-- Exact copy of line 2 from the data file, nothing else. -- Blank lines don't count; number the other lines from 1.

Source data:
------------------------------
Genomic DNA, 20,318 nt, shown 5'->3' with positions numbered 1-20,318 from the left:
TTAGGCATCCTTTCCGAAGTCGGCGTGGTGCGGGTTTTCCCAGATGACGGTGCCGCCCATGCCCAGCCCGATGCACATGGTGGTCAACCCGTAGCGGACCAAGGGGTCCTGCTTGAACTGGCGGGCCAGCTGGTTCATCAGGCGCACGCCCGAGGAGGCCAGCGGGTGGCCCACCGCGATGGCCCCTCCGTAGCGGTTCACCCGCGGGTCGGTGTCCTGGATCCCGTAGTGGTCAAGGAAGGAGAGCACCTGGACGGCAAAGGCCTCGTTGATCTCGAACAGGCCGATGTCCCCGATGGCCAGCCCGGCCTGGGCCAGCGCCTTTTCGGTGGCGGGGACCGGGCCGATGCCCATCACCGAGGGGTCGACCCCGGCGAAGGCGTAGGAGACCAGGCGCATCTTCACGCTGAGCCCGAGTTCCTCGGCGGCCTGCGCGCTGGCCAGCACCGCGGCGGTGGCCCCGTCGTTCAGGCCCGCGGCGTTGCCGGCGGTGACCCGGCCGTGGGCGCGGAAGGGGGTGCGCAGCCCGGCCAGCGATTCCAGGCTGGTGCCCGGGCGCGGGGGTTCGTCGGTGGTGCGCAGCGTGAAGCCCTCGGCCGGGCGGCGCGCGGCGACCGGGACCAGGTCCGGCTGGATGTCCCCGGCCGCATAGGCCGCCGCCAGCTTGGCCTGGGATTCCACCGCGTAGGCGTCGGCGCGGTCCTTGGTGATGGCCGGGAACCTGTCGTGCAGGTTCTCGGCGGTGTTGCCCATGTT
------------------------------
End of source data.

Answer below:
TTAGGCATCCTTTCCGAAGTCGGCGTGGTGCGGGTTTTCCCAGATGACGGTGCCGCCCATGCCCAGCCCGATGCACATGGTGGTCAACCCGTAGCGGACCAAGGGGTCCTGCTTGAACTGGCGGGCCAGCTGGTTCATCAGGCGCACGCCCGAGGAGGCCAGCGGGTGGCCCACCGCGATGGCCCCTCCGTAGCGGTTCACCCGCGGGTCGGTGTCCTGGATCCCGTAGTGGTCAAGGAAGGAGAGCACCTGGACGGCAAAGGCCTCGTTGATCTCGAACAGGCCGATGTCCCCGATGGCCAGCCCGGCCTGGGCCAGCGCCTTTTCGGTGGCGGGGACCGGGCCGATGCCCATCACCGAGGGGTCGACCCCGGCGAAGGCGTAGGAGACCAGGCGCATCTTCACGCTGAGCCCGAGTTCCTCGGCGGCCTGCGCGCTGGCCAGCACCGCGGCGGTGGCCCCGTCGTTCAGGCCCGCGGCGTTGCCGGCGGTGACCCGGCCGTGGGCGCGGAAGGGGGTGCGCAGCCCGGCCAGCGATTCCAGGCTGGTGCCCGGGCGCGGGGGTTCGTCGGTGGTGCGCAGCGTGAAGCCCTCGGCCGGGCGGCGCGCGGCGACCGGGACCAGGTCCGGCTGGATGTCCCCGGCCGCATAGGCCGCCGCCAGCTTGGCCTGGGATTCCACCGCGTAGGCGTCGGCGCGGTCCTTGGTGATGGCCGGGAACCTGTCGTGCAGGTTCTCGGCGGTGTTGCCCATGTT